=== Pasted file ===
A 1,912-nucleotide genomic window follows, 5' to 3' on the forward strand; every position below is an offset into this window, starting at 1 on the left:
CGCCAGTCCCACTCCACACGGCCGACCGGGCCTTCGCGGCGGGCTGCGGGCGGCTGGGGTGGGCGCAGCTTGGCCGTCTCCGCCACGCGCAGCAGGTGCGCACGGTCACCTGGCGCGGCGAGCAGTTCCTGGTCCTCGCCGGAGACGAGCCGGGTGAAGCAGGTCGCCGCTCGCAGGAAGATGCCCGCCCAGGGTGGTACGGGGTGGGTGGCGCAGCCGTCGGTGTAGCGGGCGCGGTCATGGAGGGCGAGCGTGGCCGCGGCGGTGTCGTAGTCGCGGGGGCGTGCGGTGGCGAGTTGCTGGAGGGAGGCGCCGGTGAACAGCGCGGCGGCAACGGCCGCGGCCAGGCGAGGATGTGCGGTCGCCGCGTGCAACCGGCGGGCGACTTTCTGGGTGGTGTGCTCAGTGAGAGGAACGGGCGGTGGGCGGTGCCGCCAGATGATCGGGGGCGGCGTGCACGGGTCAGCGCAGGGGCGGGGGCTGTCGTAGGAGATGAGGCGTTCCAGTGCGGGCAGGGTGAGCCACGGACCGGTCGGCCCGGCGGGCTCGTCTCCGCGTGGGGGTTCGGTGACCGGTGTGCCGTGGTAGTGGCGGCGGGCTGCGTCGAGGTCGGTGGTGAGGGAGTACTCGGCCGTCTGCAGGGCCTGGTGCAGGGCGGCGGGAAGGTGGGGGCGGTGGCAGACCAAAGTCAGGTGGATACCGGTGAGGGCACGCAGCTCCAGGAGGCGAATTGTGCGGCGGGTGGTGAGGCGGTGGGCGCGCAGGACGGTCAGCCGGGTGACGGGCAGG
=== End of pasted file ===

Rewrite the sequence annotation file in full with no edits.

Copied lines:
A 1,912-nucleotide genomic window follows, 5' to 3' on the forward strand; every position below is an offset into this window, starting at 1 on the left:
CGCCAGTCCCACTCCACACGGCCGACCGGGCCTTCGCGGCGGGCTGCGGGCGGCTGGGGTGGGCGCAGCTTGGCCGTCTCCGCCACGCGCAGCAGGTGCGCACGGTCACCTGGCGCGGCGAGCAGTTCCTGGTCCTCGCCGGAGACGAGCCGGGTGAAGCAGGTCGCCGCTCGCAGGAAGATGCCCGCCCAGGGTGGTACGGGGTGGGTGGCGCAGCCGTCGGTGTAGCGGGCGCGGTCATGGAGGGCGAGCGTGGCCGCGGCGGTGTCGTAGTCGCGGGGGCGTGCGGTGGCGAGTTGCTGGAGGGAGGCGCCGGTGAACAGCGCGGCGGCAACGGCCGCGGCCAGGCGAGGATGTGCGGTCGCCGCGTGCAACCGGCGGGCGACTTTCTGGGTGGTGTGCTCAGTGAGAGGAACGGGCGGTGGGCGGTGCCGCCAGATGATCGGGGGCGGCGTGCACGGGTCAGCGCAGGGGCGGGGGCTGTCGTAGGAGATGAGGCGTTCCAGTGCGGGCAGGGTGAGCCACGGACCGGTCGGCCCGGCGGGCTCGTCTCCGCGTGGGGGTTCGGTGACCGGTGTGCCGTGGTAGTGGCGGCGGGCTGCGTCGAGGTCGGTGGTGAGGGAGTACTCGGCCGTCTGCAGGGCCTGGTGCAGGGCGGCGGGAAGGTGGGGGCGGTGGCAGACCAAAGTCAGGTGGATACCGGTGAGGGCACGCAGCTCCAGGAGGCGAATTGTGCGGCGGGTGGTGAGGCGGTGGGCGCGCAGGACGGTCAGCCGGGTGACGGGCAGG